Can Automakers Really Meet Their Targets for Electric Vehicle Sales?

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Toyota Motor Corp. (NYSE: TM) said on Monday that the company expects to sell more than 5.5 million electrified vehicles by “around” 2030, including 1 million zero-emissions vehicles. To further that effort, Toyota will introduce 10 battery-electric vehicles (BEVs) by the early 2020s and expects electrified vehicles to account for half its total sales by 2030.

That announcement is just the latest in a long string of press releases from 15 automakers on how they plan to build more electrified vehicles and how quickly they expect the electric vehicles to be adopted by consumers.

The most aggressive plan for electrifying a fleet came from Volvo. The automaker said that it plans to offer an electrified version of all models by 2019, including fully electric cars, plug-in hybrid cars and mild hybrid cars. Volvo, which is owned by China’s Zhejiang Geely since 2010, plans to launch five fully electric cars between 2019 and 2021.

Geely has said 90% of the vehicles it sells will by hybrid or fully electric models by 2020, a jump from just 1.5% in the first half of this year. Jaguar Land Rover, which is owned by India’s Tata Motors, plans to have all its models available in all-electric or hybrid versions by 2020.

That’s the thing: industry analysts are projecting that electrified car sales will account for just over a quarter of all sales by 2030, up from just over 1% last year. How does that growth rate happen?

Lower costs for batteries and other technological advances in materials will drive part of the growth. Government regulation phasing out sales of fossil-fuel powered cars over the next 20 to 30 years also will play a determining role, given consumers current preferences for larger, less fuel-efficient vehicles rather than smaller, more fuel-efficient models. As long as gasoline remains relatively cheap, getting consumers voluntarily to buy electrified vehicles will be challenging.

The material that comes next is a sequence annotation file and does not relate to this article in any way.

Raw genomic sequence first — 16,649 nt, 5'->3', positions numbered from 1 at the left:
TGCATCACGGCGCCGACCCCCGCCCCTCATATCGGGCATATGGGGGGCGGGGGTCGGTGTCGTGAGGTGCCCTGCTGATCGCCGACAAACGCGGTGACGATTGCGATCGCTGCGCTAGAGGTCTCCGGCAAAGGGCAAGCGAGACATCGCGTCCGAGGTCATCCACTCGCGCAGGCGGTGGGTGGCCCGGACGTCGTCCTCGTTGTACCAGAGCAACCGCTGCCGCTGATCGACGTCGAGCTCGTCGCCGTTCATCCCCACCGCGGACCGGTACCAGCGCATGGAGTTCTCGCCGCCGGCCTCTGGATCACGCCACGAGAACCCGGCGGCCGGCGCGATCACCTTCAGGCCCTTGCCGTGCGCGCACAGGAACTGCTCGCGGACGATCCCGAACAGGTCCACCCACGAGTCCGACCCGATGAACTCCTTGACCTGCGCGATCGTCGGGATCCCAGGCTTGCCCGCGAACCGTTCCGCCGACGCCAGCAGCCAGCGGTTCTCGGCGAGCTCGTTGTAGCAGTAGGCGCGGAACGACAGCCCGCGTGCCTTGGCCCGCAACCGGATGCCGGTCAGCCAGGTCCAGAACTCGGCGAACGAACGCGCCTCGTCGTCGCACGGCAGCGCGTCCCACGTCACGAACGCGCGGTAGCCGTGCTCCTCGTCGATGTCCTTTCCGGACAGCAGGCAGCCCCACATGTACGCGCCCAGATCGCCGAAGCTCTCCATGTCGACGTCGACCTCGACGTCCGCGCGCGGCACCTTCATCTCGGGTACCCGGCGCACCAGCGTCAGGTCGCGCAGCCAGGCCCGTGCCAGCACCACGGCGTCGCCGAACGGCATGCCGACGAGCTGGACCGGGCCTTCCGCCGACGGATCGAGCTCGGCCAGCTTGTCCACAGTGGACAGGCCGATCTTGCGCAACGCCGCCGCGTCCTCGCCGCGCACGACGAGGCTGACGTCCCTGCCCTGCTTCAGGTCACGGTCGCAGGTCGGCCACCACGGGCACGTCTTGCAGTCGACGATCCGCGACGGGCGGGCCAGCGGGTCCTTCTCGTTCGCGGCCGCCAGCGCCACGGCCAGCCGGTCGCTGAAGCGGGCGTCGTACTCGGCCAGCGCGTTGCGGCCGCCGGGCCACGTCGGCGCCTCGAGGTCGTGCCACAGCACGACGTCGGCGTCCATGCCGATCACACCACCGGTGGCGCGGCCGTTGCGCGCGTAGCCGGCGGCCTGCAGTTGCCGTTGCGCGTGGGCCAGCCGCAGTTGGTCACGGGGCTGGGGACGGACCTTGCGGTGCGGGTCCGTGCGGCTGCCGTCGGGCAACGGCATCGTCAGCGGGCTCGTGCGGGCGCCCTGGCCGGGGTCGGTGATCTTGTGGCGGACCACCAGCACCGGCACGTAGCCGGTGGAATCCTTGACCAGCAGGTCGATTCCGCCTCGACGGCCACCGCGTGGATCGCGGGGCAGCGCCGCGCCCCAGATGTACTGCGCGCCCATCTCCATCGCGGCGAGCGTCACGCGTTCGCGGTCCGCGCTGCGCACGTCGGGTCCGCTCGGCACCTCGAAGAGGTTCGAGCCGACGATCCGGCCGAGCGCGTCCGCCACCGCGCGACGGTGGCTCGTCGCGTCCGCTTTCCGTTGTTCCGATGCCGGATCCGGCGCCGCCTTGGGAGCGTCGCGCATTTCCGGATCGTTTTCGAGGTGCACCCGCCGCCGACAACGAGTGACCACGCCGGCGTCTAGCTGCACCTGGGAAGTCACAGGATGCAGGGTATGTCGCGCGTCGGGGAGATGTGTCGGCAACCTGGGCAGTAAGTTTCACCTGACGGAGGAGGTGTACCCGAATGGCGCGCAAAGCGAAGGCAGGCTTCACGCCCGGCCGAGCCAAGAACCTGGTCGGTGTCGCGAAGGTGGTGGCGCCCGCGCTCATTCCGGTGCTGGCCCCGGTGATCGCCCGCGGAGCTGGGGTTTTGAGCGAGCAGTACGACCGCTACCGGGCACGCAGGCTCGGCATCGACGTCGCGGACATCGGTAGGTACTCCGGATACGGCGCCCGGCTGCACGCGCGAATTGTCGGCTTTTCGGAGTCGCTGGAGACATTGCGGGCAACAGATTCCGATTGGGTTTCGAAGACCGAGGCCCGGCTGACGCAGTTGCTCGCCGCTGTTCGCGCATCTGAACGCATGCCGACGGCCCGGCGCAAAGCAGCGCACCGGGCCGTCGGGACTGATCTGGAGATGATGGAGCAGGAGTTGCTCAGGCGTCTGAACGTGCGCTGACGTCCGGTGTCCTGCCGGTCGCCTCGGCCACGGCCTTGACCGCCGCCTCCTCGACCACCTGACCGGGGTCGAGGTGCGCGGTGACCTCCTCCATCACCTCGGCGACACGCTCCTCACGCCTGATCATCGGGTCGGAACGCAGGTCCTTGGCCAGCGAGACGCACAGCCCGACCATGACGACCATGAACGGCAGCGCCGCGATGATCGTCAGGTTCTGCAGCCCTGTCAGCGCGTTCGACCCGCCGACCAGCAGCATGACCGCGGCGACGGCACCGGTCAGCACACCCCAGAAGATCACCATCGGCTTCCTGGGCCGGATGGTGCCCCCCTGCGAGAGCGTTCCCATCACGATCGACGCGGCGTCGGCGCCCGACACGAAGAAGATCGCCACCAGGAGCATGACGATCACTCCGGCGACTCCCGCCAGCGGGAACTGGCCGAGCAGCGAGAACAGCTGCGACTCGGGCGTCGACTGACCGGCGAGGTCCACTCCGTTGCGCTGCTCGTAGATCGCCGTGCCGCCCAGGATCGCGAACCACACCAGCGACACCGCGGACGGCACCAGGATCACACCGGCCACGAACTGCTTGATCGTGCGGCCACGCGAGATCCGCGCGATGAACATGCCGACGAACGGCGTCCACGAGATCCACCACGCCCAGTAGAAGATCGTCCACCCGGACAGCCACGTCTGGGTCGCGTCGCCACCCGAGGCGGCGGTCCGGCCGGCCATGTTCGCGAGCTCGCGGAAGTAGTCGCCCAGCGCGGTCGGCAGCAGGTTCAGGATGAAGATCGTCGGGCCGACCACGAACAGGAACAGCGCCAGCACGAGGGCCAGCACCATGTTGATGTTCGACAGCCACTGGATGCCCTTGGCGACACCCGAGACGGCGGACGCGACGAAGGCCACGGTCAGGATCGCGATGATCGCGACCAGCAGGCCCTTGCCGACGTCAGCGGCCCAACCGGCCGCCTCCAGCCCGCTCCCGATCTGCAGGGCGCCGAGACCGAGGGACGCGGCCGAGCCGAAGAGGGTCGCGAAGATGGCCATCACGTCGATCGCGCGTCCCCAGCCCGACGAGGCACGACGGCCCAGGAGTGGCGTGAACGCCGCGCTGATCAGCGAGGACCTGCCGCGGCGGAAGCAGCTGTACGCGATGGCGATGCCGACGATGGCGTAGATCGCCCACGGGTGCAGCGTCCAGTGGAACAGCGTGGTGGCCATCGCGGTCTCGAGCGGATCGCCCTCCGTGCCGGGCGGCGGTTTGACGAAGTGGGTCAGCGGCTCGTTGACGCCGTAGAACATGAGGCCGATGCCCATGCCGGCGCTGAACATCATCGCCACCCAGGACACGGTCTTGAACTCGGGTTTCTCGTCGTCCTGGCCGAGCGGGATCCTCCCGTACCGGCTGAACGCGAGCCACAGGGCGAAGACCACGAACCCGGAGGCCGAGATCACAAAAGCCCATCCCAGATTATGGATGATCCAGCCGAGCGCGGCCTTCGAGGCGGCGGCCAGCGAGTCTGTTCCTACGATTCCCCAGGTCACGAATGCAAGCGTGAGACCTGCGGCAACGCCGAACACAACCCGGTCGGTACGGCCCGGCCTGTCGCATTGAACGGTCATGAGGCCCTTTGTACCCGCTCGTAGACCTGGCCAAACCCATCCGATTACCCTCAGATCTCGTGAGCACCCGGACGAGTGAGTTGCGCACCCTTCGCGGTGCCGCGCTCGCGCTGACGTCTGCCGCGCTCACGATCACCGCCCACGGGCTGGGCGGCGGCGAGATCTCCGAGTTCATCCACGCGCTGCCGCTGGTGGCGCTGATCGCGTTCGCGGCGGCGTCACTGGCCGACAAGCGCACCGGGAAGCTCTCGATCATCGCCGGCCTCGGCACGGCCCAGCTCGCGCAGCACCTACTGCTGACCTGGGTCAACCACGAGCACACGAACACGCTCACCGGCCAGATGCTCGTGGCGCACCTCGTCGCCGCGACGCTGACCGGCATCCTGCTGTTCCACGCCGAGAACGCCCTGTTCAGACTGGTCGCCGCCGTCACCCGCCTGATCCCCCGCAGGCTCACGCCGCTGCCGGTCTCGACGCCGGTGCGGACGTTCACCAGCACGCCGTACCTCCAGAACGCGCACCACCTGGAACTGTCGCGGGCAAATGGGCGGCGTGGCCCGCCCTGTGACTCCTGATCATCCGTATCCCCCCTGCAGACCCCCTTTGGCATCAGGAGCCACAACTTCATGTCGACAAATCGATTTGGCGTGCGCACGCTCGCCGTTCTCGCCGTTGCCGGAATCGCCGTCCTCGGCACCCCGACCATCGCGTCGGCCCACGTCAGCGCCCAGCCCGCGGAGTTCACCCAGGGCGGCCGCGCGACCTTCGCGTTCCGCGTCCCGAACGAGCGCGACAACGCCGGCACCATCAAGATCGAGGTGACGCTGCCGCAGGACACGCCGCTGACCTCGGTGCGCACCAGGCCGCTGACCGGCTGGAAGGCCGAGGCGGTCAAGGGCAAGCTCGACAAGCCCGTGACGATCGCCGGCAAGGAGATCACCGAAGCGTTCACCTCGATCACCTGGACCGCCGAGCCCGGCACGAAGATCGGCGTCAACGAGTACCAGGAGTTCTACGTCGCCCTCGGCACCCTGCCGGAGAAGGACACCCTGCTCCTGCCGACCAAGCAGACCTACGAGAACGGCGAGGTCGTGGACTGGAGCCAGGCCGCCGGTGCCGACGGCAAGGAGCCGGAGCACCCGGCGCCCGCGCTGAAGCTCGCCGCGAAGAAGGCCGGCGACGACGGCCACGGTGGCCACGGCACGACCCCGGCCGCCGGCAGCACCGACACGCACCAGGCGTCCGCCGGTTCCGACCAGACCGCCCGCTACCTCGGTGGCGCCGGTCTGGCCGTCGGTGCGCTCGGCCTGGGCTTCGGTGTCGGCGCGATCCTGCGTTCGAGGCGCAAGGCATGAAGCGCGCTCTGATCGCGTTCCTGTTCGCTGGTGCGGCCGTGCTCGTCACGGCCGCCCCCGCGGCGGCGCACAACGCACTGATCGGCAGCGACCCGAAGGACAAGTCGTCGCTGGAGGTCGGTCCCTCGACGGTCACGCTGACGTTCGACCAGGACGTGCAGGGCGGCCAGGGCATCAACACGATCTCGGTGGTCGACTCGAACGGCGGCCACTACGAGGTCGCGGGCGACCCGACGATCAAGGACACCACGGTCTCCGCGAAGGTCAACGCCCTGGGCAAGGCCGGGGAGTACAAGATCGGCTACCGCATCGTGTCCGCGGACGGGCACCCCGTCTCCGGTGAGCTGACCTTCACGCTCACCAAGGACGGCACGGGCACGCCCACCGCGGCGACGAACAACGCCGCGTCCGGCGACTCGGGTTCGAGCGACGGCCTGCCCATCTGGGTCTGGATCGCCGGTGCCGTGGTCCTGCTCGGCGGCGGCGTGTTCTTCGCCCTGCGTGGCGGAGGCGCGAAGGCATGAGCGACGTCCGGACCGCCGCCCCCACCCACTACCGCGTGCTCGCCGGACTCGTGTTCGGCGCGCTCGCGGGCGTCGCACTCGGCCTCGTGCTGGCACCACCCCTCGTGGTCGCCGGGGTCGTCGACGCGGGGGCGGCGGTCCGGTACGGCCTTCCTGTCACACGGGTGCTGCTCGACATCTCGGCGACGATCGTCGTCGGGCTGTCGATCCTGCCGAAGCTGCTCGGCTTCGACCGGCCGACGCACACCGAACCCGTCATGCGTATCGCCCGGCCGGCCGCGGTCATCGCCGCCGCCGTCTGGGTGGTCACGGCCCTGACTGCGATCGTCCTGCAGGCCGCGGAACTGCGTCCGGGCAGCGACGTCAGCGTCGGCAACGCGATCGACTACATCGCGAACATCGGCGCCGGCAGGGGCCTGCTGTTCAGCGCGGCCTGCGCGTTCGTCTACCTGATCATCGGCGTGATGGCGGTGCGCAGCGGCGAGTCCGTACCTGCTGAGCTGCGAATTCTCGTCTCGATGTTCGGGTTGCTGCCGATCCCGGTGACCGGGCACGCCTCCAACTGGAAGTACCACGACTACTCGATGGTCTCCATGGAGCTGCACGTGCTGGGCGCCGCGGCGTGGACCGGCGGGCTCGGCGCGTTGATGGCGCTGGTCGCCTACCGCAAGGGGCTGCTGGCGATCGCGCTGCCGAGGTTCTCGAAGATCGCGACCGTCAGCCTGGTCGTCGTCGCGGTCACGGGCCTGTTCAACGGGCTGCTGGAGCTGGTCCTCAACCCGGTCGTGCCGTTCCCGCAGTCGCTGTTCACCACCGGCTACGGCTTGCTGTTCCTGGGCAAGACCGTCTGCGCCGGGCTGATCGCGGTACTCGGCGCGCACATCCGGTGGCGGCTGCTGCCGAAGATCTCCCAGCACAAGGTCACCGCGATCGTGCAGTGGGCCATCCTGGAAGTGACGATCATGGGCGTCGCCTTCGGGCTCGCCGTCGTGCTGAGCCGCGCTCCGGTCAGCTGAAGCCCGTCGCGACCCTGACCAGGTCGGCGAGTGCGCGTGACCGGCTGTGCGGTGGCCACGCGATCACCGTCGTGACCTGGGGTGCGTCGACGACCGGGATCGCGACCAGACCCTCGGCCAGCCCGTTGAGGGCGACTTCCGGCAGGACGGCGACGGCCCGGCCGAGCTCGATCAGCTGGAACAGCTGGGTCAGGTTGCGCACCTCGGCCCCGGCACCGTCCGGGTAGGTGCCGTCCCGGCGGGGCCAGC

According to a report at Bloomberg, here is what the 15 carmakers who have announced more or less electrified fleets believe their electric car business will look like between now and 2030. The projections are based on sales of battery electric, hybrid, mild hybrid, plug-in hybrid, and hydrogen fuel-cell vehicles.

  • Toyota: by 2030, 50% of total sales
  • Volkswagen: by 2020, 30 electrified models; by 2025, 25% of all sales; by 2030, 300 electrified models
  • General Motors: by 2020, 20 electrified models; by 2025, 5% of all sales
  • Renault-Nissan-Mitsubishi: by 2022, 12 electrified models
  • Hyundai-Kia: by 2020, 26 electrified models
  • Ford: by 2020, 13 electrified models
  • Honda: no estimate on models; by 2025, 40% of all sales; by 2030, 67% of all sales
  • Daimler: by 2022, 50 electrified models; by 2025, 25% of all sales
  • Peugeot: by 2020, 11 electrified models
  • Chongqing Changan: no estimate on models; by 2025, 100% of sales
  • BMW: by 2020, 47 electrified models; by 2025, 25 electrified models
  • BAIC: no estimate on models; by 2025, 100% of sales
  • Geely: no estimate on models; by 2020, 90% of sales
  • Jaguar Land Rover: no estimate on models; by 2020, 100% of sales
  • Volvo: no estimate on models; by 2019, 100% of sales

The switch to electrified transportation is virtually inevitable but expecting this level of change in just over 10 years may be overly optimistic. Carmakers may be committed, but consumers still need to be brought around and that’s a lot harder to achieve.